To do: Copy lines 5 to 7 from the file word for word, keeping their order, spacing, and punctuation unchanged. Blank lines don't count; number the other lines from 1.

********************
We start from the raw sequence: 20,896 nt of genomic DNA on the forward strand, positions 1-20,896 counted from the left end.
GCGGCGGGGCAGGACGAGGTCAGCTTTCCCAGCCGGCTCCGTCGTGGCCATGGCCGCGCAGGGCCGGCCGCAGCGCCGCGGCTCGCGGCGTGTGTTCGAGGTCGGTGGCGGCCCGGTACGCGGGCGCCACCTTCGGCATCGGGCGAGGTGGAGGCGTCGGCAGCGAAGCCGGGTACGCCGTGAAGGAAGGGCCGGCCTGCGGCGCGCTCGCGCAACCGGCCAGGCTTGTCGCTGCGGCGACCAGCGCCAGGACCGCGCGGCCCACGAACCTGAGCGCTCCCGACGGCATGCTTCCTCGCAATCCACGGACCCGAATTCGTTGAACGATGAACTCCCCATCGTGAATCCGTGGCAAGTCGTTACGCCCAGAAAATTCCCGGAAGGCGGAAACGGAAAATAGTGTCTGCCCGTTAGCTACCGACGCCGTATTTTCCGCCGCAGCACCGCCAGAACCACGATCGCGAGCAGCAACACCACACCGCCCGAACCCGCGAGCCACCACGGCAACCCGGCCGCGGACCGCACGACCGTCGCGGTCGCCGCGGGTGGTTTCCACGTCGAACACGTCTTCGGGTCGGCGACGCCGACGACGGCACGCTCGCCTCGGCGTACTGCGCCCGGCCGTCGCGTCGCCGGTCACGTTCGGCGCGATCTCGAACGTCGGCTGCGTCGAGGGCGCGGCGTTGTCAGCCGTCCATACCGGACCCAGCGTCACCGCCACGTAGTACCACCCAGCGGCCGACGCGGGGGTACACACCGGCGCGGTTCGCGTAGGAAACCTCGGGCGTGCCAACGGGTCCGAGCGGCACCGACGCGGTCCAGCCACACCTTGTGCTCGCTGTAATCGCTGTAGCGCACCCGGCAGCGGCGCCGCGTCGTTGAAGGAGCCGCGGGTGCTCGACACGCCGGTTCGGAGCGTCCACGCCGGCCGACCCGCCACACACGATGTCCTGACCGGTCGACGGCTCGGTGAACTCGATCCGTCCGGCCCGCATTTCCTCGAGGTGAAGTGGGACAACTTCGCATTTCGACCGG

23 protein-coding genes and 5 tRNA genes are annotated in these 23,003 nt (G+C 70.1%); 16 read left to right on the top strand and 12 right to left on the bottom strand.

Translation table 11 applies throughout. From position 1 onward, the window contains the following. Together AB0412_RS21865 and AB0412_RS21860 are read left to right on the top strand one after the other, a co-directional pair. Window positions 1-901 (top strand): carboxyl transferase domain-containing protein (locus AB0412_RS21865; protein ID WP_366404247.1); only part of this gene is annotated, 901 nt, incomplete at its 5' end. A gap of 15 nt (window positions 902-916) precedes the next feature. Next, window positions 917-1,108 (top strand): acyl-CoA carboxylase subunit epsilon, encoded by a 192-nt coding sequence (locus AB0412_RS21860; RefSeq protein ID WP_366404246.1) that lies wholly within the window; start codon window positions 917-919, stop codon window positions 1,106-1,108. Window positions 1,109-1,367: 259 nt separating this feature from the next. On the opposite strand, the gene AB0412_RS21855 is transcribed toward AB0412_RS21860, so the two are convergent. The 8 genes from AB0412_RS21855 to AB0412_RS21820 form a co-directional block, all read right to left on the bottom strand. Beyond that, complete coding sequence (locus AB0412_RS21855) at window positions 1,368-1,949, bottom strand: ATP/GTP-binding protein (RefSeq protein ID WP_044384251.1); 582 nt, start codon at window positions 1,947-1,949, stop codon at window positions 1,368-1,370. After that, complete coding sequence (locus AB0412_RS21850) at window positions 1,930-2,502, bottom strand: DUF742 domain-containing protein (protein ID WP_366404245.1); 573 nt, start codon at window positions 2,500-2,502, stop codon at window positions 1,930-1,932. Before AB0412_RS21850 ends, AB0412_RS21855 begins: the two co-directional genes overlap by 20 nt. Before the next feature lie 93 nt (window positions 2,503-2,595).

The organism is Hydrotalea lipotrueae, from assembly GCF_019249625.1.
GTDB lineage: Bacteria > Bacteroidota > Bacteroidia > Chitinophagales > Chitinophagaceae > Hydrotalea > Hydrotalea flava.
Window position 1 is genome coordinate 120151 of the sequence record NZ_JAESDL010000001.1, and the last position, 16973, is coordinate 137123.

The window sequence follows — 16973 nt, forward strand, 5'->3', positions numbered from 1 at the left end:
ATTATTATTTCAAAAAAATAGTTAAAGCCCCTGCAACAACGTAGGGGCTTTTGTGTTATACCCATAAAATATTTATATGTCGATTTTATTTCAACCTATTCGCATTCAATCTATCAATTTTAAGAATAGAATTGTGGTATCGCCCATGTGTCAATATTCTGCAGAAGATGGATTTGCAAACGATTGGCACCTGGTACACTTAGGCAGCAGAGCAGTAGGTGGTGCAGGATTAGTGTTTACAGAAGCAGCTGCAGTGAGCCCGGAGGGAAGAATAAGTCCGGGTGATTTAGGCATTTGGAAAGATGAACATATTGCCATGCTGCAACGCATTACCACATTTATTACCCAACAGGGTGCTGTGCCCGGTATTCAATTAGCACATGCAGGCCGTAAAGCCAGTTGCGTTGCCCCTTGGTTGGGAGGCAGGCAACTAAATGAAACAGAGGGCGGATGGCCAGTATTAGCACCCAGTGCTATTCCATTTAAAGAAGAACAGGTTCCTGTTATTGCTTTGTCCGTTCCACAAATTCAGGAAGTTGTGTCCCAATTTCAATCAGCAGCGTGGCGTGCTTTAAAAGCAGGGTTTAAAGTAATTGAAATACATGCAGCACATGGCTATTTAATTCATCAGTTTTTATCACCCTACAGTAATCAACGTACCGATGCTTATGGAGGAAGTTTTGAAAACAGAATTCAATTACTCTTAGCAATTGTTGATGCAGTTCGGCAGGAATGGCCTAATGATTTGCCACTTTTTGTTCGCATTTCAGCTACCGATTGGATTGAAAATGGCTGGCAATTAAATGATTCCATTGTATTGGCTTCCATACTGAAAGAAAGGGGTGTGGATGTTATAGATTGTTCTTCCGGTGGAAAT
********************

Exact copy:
The organism is Hydrotalea lipotrueae, from assembly GCF_019249625.1.
GTDB lineage: Bacteria > Bacteroidota > Bacteroidia > Chitinophagales > Chitinophagaceae > Hydrotalea > Hydrotalea flava.
Window position 1 is genome coordinate 120151 of the sequence record NZ_JAESDL010000001.1, and the last position, 16973, is coordinate 137123.